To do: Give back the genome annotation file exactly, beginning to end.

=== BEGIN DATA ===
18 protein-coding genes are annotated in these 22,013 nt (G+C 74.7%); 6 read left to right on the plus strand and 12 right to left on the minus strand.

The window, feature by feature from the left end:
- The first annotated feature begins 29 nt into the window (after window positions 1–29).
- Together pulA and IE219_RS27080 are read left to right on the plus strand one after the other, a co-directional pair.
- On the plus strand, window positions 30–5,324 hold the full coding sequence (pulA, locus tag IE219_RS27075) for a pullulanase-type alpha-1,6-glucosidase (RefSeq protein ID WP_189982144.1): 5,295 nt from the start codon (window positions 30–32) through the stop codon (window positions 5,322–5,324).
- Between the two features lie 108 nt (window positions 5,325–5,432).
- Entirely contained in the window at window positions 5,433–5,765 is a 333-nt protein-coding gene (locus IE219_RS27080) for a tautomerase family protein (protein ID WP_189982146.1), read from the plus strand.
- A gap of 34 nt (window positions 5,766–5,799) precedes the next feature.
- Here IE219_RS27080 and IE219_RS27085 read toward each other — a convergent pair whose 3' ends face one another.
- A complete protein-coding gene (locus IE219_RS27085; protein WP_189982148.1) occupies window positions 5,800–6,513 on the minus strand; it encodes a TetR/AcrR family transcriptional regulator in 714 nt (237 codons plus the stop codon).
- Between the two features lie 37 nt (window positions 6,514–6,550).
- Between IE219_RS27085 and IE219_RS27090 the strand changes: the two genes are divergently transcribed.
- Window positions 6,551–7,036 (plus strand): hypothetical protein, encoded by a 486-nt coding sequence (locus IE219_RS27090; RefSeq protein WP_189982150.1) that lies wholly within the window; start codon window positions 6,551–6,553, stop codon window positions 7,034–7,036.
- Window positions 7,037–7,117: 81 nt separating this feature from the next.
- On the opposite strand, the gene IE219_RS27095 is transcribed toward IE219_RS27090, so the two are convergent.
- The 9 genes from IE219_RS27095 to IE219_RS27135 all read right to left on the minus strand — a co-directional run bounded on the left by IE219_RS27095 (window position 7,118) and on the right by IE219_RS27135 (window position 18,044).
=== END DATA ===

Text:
18 protein-coding genes are annotated in these 22,013 nt (G+C 74.7%); 6 read left to right on the plus strand and 12 right to left on the minus strand.

The window, feature by feature from the left end:
- The first annotated feature begins 29 nt into the window (after window positions 1–29).
- Together pulA and IE219_RS27080 are read left to right on the plus strand one after the other, a co-directional pair.
- On the plus strand, window positions 30–5,324 hold the full coding sequence (pulA, locus tag IE219_RS27075) for a pullulanase-type alpha-1,6-glucosidase (RefSeq protein ID WP_189982144.1): 5,295 nt from the start codon (window positions 30–32) through the stop codon (window positions 5,322–5,324).
- Between the two features lie 108 nt (window positions 5,325–5,432).
- Entirely contained in the window at window positions 5,433–5,765 is a 333-nt protein-coding gene (locus IE219_RS27080) for a tautomerase family protein (protein ID WP_189982146.1), read from the plus strand.
- A gap of 34 nt (window positions 5,766–5,799) precedes the next feature.
- Here IE219_RS27080 and IE219_RS27085 read toward each other — a convergent pair whose 3' ends face one another.
- A complete protein-coding gene (locus IE219_RS27085; protein WP_189982148.1) occupies window positions 5,800–6,513 on the minus strand; it encodes a TetR/AcrR family transcriptional regulator in 714 nt (237 codons plus the stop codon).
- Between the two features lie 37 nt (window positions 6,514–6,550).
- Between IE219_RS27085 and IE219_RS27090 the strand changes: the two genes are divergently transcribed.
- Window positions 6,551–7,036 (plus strand): hypothetical protein, encoded by a 486-nt coding sequence (locus IE219_RS27090; RefSeq protein WP_189982150.1) that lies wholly within the window; start codon window positions 6,551–6,553, stop codon window positions 7,034–7,036.
- Window positions 7,037–7,117: 81 nt separating this feature from the next.
- On the opposite strand, the gene IE219_RS27095 is transcribed toward IE219_RS27090, so the two are convergent.
- The 9 genes from IE219_RS27095 to IE219_RS27135 all read right to left on the minus strand — a co-directional run bounded on the left by IE219_RS27095 (window position 7,118) and on the right by IE219_RS27135 (window position 18,044).